Derry and the poor are paying more for oil

Laurence Arbuckle, senior manager, Bryson Energy.
Laurence Arbuckle, senior manager, Bryson Energy.

Derry households pay more for oil than their Belfast peers while poorer Derry homes are charged more to keep their homes warm than their richer neighbours, according to a leading energy expert.

Laurence Arbuckle, a senior manager at Bryson Energy, exposed stark East/West and rich/poor divides in oil pricing at a briefing of Derry City & Strabane District Council’s Environment & Regeneration Committee.

Oil prices, currently at a ten year high in the North, are a major contributory factor to fuel poverty rates, he said. The fact fuel poor households in Derry are paying more for oil than in Belfast is exacerbating the problem.

“Oil is dear enough when it gets to Belfast from the Middle East. It should not be five pence dearer when it gets to Derry,” he said.

In a detailed presentation Mr. Arbuckle laid bare startling discrepancies in oil pricing drawing from a survey conducted on October 25.

He revealed that Derry householders purchasing 500 litres of oil could expect to pay five pence more (60 pence per litre) than their Belfast brethren (55 pence). This fell to a three pence deficit (56 pence per litre in Derry and 53 pence per litre in Belfast) when the load was 900 litres but rose to an 11 pence premium (78 pence in Derry and 67 pence in Belfast) when the load was 150 litres.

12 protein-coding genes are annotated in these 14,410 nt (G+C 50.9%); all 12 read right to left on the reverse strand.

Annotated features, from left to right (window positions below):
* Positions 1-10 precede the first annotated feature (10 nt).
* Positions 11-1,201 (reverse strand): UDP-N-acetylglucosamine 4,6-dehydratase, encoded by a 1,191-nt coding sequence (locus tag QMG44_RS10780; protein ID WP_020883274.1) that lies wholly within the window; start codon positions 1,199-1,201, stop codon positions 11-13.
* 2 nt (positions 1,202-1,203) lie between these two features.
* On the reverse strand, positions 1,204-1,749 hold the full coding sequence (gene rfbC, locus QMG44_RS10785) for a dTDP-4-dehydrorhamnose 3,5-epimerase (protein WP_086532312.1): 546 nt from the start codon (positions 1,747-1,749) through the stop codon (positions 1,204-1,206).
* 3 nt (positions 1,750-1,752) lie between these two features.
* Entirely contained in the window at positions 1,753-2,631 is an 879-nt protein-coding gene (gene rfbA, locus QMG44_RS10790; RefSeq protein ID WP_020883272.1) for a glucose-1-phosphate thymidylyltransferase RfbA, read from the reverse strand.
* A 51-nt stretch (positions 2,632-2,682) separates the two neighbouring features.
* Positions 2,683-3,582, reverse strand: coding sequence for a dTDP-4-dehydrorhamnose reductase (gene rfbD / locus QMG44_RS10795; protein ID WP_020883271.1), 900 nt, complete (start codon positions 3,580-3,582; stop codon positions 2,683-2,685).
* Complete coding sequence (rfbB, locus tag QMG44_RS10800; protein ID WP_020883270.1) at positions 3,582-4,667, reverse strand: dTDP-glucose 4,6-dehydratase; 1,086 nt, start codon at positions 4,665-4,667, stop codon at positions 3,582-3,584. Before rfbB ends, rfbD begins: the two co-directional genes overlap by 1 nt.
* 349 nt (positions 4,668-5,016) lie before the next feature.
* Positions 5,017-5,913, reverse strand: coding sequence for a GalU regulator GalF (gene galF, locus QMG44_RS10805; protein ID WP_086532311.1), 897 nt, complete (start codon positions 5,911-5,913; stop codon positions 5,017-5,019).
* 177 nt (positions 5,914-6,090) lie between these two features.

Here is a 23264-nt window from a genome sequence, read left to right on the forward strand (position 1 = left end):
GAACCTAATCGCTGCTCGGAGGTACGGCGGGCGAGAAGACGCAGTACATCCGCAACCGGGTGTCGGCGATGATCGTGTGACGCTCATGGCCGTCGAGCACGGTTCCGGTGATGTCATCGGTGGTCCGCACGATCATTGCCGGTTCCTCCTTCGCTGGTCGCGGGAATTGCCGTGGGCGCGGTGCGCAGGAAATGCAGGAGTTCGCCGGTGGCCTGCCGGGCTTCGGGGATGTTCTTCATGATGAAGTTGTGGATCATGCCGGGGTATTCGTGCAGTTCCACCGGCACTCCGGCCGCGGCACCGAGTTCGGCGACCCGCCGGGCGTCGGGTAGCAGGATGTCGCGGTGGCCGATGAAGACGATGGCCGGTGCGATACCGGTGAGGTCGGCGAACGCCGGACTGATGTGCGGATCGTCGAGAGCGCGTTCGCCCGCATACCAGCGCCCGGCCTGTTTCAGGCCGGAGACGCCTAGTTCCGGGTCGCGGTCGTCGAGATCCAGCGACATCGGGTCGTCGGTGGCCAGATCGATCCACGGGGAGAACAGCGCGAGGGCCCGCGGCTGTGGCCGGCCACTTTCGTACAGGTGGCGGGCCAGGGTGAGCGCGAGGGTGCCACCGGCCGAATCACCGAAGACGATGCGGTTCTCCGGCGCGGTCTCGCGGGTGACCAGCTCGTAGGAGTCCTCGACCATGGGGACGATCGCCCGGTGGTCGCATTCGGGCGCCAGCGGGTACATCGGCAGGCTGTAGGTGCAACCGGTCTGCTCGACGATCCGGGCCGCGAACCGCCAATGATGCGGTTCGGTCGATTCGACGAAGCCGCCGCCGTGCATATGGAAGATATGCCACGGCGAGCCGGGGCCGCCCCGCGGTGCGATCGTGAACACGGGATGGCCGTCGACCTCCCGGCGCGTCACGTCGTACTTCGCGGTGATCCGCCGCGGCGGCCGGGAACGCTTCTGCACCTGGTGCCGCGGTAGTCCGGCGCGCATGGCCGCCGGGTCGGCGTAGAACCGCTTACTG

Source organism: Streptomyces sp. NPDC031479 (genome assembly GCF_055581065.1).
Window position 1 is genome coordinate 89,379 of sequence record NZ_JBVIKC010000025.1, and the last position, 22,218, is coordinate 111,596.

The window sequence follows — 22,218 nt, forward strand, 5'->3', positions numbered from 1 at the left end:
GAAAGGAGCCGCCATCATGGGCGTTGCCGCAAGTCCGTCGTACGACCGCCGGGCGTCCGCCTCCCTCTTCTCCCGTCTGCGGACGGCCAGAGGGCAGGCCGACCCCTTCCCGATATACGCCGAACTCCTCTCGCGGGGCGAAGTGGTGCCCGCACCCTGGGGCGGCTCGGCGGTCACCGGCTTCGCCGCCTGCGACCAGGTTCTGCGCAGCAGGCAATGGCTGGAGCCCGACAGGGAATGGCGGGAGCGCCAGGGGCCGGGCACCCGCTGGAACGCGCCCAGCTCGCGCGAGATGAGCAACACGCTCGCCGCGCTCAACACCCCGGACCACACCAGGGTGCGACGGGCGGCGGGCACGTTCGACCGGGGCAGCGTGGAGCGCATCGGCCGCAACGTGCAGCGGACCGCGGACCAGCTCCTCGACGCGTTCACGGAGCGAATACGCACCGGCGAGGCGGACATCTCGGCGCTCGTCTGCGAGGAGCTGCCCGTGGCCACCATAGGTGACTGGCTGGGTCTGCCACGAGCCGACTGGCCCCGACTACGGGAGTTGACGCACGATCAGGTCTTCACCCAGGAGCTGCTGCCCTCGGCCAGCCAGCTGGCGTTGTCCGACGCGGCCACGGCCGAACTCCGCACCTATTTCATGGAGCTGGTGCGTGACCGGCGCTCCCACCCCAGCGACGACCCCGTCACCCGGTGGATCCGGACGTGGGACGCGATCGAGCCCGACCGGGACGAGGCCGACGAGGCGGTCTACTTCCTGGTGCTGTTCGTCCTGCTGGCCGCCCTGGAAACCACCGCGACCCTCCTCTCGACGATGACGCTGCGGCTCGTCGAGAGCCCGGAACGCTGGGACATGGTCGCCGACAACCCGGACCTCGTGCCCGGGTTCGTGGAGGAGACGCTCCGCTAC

Mr. Arbuckle said this is a signifcant budget headache for fuel poor households and that the average purchaser of a 500 litre load in Derry is paying around £25 extra per load.

Richer householders, meanwhile, are also better able to make savings by bulk buying fuel.

For example, someone in a position to buy a 900 litre load can purchase oil six pence per litre cheaper than if they can only afford 500 litres at a time. Some suppliers are charging as much as 76p per litre for 150 litres

“Poorer people pay more per litre because they are buying in smaller loads, quite considerably more.

“They are paying 20 pence more per litre because they are poor. To me that stinks,” said Mr. Arbuckle.

Many poorer homes are forced to rely on their own plastic containers and fill them if and when they can at 66p per litre in order to cope with fuel poverty.

This is an even more expensive and dangerous means of budgeting, despite the supplier having no delivery costs.

“It’s 10 p or 12 p dearer per litre and people are picking it up themselves, spilling it in the car, endangering their own children, and then spilling it all over the yard,” he said.

Sinn Féin Councillor Christopher Jackson said: “No one in this chamber is unaware of the issue of fuel poverty but of the disparity between ourselves and Belfast I was not aware. It is alarming.

“It’s alarming that no-one is regulating it. And it’s something that seems to be outwith our control.”

SDLP Colr. Brian Tierney described the price differential as “absolutely shocking”.

“A lot of people in Derry nad Strabane cannot afford 900 litres and I believe more people in Derry and Strabane would be using the small containers,” he said.